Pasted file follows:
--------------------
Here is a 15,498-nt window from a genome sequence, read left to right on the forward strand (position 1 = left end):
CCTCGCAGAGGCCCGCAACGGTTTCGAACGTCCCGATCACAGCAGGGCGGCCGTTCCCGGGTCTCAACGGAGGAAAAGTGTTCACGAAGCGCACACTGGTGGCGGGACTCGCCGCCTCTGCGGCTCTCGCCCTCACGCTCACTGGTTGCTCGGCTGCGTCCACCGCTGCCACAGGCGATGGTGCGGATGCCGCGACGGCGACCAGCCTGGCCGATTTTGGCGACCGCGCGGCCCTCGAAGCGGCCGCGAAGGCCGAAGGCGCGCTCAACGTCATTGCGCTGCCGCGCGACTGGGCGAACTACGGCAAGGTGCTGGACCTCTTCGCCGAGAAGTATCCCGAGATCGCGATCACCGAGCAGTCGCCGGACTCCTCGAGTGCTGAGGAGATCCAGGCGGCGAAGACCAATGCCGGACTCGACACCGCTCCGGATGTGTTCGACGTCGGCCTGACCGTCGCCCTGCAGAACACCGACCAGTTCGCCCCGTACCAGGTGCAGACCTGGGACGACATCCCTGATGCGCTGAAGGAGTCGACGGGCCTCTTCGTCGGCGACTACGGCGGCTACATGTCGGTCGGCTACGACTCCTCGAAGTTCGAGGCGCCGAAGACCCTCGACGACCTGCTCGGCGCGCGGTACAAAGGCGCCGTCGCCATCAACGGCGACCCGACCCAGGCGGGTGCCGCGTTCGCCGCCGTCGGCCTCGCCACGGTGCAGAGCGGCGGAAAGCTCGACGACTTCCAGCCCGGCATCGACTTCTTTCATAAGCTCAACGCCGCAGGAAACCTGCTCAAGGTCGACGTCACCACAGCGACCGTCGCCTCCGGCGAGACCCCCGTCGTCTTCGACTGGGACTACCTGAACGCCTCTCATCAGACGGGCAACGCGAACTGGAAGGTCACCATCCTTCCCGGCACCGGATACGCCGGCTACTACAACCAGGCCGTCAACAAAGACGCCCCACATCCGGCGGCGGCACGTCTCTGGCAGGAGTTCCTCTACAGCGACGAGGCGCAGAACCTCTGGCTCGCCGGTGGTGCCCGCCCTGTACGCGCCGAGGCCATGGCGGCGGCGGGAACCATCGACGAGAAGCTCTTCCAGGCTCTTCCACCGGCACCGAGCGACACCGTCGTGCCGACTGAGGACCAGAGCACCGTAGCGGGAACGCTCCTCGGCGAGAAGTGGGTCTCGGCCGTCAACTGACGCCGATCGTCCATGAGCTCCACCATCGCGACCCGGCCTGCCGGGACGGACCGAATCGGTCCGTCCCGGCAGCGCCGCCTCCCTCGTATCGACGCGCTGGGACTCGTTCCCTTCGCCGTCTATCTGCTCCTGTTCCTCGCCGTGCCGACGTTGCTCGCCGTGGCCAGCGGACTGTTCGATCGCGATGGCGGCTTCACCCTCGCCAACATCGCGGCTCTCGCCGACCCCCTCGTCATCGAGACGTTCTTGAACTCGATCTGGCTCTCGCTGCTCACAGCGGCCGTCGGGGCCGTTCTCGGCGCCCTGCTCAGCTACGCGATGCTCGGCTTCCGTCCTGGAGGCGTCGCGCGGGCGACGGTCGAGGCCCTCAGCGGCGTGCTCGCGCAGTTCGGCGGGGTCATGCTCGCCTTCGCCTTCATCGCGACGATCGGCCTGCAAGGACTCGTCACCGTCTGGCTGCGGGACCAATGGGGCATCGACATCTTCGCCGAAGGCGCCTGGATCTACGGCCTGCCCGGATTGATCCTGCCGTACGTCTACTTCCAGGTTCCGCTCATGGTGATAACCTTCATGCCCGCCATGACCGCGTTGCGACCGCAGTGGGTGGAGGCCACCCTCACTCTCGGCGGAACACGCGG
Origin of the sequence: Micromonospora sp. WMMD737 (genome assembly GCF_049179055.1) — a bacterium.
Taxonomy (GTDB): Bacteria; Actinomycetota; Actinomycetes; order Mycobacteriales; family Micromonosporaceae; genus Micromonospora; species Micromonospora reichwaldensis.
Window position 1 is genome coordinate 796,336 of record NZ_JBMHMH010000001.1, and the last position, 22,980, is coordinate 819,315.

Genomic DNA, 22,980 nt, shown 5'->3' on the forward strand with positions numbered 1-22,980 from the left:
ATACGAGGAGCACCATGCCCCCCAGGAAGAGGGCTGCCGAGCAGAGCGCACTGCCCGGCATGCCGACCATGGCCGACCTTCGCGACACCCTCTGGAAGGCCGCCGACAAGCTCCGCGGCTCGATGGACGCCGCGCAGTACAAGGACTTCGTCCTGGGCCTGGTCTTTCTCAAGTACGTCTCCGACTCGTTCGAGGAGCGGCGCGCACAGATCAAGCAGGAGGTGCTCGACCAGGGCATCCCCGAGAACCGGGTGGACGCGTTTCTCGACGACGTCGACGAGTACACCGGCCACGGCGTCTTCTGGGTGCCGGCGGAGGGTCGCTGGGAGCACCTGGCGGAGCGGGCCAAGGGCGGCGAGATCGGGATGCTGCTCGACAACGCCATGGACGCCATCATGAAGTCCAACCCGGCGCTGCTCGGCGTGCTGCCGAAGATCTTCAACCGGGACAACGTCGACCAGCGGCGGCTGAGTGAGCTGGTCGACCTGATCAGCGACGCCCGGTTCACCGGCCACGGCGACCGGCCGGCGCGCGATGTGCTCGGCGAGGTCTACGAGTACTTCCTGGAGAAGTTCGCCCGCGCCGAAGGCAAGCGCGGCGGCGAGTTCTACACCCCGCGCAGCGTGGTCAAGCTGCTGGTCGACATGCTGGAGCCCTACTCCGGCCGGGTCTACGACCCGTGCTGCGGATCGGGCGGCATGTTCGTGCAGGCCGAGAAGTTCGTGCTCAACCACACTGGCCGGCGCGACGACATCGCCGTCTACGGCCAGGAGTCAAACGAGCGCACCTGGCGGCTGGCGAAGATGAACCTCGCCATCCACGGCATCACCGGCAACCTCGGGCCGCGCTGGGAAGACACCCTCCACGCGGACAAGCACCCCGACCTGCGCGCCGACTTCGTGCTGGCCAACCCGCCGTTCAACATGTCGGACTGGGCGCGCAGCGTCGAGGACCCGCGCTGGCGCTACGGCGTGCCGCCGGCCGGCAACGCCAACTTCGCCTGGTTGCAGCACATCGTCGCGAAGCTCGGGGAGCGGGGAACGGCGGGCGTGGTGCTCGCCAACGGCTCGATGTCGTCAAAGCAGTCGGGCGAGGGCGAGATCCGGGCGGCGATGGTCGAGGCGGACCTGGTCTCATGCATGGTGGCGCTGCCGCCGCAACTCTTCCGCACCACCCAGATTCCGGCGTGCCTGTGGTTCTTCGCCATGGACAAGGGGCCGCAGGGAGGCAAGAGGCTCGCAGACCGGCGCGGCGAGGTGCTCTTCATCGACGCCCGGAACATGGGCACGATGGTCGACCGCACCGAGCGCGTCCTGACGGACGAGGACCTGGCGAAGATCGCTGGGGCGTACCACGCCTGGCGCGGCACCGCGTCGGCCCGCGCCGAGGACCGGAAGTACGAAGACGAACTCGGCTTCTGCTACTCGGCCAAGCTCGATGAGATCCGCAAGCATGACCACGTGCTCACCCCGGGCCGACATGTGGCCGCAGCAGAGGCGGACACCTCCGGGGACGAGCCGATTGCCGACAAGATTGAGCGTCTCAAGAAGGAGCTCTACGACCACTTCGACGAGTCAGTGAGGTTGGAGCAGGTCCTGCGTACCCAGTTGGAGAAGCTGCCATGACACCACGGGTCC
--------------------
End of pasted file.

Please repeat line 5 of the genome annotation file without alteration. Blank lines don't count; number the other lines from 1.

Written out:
Window position 1 is genome coordinate 796,336 of record NZ_JBMHMH010000001.1, and the last position, 22,980, is coordinate 819,315.